Time: Checkin starts at 9 a.m., walk starts at 10 a.m.

Location: Soldiers Field Park (on the west side of South Broadway, if you're new to the area)

Cookbooks: The Rochester Walk to Defeat ALS Committee created a cookbook last year, with recipes from people in the Rochester Area. To buy a cookbook, contact Kristina at or 888-672-0484. Cookbooks are $20 apiece. 

(Walk details source: The ALS Association)

Pulse on Health
By Jeff Hansel, member Association of Health Care Journalists
Health Reporter for the, 18 1st Ave. S.E. in Rochester, Minnesota 55904 
Twitter Hansel's Pulse: @Jeff Hansel

Missouri medical helicopter crash condolences ...

My condolences to the loved ones of those who died Friday night in a helicopter crash in Missouri.

"The Eurocopter AS-350 was carrying three crew members and a patient when it went down at about 7 p.m. in a field a mile north of Midwest National Air Center," the Associated Press reported.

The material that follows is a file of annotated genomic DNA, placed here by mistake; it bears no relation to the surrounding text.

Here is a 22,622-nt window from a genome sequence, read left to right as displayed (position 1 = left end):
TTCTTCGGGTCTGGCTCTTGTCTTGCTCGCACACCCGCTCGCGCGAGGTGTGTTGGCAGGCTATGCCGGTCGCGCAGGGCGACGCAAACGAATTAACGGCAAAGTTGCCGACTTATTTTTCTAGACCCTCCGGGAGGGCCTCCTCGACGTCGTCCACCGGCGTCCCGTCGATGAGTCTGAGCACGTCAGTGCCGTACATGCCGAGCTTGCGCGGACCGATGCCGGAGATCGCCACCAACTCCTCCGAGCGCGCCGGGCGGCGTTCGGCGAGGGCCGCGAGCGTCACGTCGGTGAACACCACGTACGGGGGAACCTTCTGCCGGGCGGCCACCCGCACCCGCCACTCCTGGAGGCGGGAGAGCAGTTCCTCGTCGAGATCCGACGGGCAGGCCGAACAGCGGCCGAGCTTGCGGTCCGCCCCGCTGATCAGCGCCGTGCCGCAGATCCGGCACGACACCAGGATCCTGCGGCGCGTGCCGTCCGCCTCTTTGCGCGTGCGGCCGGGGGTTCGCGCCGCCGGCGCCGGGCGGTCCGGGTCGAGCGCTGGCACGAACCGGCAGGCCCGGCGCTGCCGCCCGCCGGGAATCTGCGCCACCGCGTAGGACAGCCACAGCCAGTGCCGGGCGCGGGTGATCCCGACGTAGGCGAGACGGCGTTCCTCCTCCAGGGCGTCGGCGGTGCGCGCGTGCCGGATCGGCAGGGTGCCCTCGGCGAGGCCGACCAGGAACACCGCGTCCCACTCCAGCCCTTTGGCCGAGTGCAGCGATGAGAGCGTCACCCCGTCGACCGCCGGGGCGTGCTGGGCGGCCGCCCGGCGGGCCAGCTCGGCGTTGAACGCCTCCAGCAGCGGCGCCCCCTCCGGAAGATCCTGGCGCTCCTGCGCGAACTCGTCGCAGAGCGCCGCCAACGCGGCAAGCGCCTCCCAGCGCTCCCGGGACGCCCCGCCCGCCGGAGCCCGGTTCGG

Mayo Clinic here in Rochester, Minnesota also uses AS-350s, though it's possible they're not the same model of AS-350 as the one that crashed.

The Sacramento Bee reports that the helicopter crashed "near a small airport where it planned to stop for fuel, killing all four people on board…."

Mayo Clinic several years ago began advocating nationally that more-stringent safety requirements are needed for medical helicopters, including ground-awareness technology, technology that makes pilots aware when they're too close to a hill or building and night-vision goggles.

It hits close to home for Mayo flight crews when there's a crash, especially a fatality, because most flight crew members interact at some time with members of other flight crews around the country.

I express my sorrow to those who lost a colleague or loved one and hope the investigation by the FAA helps bring information that will prevent future losses of life.

Pulse on Health
By Jeff Hansel, member Association of Health Care Journalists
Health Reporter for the, 18 1st Ave. S.E. in Rochester, Minnesota 55904 
Twitter Hansel's Pulse: @Jeff Hansel


COPD? New antibiotic information....

Dealing with chronic obstructive pulmonary disease?

The University of Minnesota School of Public Health has new information that might be interesting to you.